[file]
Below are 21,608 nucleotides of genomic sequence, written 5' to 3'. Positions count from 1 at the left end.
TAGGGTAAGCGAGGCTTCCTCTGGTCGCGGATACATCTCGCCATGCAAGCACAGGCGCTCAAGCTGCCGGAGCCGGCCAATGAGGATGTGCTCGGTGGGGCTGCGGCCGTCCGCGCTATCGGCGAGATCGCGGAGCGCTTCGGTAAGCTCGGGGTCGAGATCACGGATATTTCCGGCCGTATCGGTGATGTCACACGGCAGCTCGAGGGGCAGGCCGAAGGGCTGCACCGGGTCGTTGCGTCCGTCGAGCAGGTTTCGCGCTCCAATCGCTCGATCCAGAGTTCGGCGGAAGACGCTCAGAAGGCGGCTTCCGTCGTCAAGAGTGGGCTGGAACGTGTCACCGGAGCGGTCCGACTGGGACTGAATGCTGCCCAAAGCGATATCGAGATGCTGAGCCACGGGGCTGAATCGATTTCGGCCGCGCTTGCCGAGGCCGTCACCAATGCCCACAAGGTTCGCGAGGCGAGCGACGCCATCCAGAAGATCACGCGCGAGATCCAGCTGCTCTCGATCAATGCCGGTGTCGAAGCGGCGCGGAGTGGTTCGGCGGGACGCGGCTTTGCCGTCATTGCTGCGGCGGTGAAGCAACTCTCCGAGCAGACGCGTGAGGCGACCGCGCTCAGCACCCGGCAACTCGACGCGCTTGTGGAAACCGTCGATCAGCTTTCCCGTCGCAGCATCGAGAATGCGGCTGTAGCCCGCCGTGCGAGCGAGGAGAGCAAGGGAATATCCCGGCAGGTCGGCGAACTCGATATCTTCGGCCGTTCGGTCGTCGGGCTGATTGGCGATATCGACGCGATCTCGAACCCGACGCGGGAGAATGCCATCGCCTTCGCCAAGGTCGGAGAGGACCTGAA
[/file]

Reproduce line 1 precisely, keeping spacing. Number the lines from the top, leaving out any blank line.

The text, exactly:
Below are 21,608 nucleotides of genomic sequence, written 5' to 3'. Positions count from 1 at the left end.